The U.S. Department of Defense has paid millions of dollars to professional sports organizations to honor the U.S. military and three U.S. senators, including Sen. Richard Blumenthal, want to see an end to the practice.
Blumenthal, D-Conn., Sen. John McCain, R-AZ, and Jeff Flake, R-AZ, have filed an amendment to the National Defense Authorization Act for Fiscal Year 2016 that would prohibit the U.S. Department of Defense from spending taxpayer dollars to honor American soldiers at sporting events.
This comes amid revelations that the National Guard spent $49 million on pro sports advertising – instead of training and equipping the armed forces, according to a report from McCain’s Office.
Their amendment encourages professional sports organizations that have accepted taxpayer funds for military tributes to return the money as a charitable contribution to organizations that support members of the U.S. armed forces, veterans and their families.
“Football fans across America learned last month that several NFL teams were honoring U.S. service members not out of a sense of patriotism, but for profit in the form of millions of dollars from the U.S. Department of Defense,” said Senators Blumenthal, McCain, and Flake said in a statement. “Our amendment would put an end to this practice, and ask professional sports leagues like the NFL to donate to charities supporting American troops, veterans and their families. In a time of growing threats to our nation’s security, we can’t afford to give scarce defense dollars to wealthy sports teams, and fans should have confidence that their hometown heroes are being honored on Sundays because of their honorable military service, not as an NFL marketing ploy.”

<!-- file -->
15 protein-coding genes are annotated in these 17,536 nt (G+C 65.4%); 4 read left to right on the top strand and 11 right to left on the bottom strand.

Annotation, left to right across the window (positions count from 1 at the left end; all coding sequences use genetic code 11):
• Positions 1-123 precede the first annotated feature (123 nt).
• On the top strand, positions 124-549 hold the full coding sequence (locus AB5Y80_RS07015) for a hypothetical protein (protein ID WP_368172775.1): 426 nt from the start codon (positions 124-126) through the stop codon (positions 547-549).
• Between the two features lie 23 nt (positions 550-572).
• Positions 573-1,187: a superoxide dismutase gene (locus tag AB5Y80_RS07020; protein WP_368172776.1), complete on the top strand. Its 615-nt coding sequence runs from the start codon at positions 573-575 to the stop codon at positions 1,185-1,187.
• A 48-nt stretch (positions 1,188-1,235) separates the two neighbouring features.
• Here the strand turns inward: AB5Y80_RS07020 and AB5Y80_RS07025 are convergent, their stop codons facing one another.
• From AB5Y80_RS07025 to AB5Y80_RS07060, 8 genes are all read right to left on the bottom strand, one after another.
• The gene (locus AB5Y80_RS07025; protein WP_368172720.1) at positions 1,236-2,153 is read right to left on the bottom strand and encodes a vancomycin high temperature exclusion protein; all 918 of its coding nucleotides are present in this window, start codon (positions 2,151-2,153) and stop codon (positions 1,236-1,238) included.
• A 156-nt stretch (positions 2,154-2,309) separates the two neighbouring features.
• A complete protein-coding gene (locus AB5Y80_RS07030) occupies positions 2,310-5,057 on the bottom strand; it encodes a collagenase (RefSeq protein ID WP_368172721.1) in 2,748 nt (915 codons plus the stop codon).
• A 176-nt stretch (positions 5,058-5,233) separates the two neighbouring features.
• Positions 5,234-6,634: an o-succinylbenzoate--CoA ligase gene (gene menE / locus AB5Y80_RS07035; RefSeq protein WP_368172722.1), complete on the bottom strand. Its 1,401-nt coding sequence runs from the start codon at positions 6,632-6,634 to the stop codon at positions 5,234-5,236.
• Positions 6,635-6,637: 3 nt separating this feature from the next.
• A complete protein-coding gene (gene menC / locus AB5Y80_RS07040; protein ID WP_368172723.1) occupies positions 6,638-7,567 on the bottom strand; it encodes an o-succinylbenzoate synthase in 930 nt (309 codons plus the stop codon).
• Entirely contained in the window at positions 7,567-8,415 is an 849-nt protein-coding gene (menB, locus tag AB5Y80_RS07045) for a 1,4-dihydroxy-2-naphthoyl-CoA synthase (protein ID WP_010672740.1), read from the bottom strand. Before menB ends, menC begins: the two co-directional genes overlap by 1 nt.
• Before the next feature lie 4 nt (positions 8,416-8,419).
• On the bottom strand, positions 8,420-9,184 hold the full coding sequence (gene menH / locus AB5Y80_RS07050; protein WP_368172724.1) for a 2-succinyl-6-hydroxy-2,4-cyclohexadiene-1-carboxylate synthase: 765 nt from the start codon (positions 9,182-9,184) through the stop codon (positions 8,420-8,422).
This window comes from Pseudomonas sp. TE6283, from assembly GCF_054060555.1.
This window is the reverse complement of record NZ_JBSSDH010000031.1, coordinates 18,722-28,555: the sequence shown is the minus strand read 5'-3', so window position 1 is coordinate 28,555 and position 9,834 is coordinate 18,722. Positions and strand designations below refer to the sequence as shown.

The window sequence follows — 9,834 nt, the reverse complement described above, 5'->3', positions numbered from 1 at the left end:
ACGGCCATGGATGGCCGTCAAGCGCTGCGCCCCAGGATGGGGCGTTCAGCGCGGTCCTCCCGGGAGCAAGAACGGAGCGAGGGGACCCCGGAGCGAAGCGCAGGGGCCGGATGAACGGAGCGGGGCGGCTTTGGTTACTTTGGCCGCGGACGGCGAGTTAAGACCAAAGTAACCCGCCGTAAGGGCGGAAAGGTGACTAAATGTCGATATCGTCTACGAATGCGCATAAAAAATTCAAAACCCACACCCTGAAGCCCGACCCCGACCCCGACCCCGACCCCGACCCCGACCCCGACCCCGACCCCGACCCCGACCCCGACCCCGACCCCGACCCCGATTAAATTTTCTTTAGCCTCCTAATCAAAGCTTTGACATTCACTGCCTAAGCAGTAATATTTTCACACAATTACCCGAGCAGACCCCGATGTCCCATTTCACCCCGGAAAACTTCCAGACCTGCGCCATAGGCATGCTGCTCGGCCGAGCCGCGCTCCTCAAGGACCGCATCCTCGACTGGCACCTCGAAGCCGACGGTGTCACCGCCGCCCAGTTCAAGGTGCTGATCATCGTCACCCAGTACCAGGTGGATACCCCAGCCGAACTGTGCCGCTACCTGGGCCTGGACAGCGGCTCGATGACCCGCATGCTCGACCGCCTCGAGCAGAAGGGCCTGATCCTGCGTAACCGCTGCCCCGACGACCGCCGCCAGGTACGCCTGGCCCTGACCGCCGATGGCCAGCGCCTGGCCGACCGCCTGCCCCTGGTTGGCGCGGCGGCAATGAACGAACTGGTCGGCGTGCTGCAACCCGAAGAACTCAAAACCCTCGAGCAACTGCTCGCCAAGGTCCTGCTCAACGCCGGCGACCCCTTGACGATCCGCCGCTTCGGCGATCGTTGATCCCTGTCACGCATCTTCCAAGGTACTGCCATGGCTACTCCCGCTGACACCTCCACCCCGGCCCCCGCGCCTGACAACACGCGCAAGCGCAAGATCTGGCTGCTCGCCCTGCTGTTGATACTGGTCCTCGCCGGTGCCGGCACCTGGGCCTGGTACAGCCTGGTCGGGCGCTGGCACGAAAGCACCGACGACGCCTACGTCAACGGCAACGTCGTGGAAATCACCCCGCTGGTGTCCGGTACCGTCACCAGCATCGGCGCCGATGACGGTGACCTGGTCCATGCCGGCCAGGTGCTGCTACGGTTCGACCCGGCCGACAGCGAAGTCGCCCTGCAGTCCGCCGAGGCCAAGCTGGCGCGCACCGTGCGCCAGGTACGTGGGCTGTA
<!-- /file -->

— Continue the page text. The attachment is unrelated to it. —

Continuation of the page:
In the last three years, the National Guard paid NFL teams nearly $7 million for marketing and advertising contracts, including $675,000 to the New England Patriots, which included the team’s “True Patriot” promotion, in which the team honored Guard soldiers during home game half-time shows., according to a news release from Blumenthal.
Other contracts funded color guard performances, flag ceremonies, and appearance fees to players for honoring local high school coaches and visiting students.
Senator Flake sent a letter to the Pentagon in May asking for more information on taxpayer-funded payments to sports teams for honoring U.S. military service members, after uncovering a $115,000 payment from the New Jersey Army National Guard to the New York Jets for advertising services that included recognizing soldiers as “Hometown Heroes” at games.
In a government oversight report released last month, Senator McCain highlighted $49 million that the Army National Guard spent in 2014 on marketing and advertising with pro sports organizations despite the fact that the Guard was facing serious budget shortfalls in the accounts used to pay and train soldiers.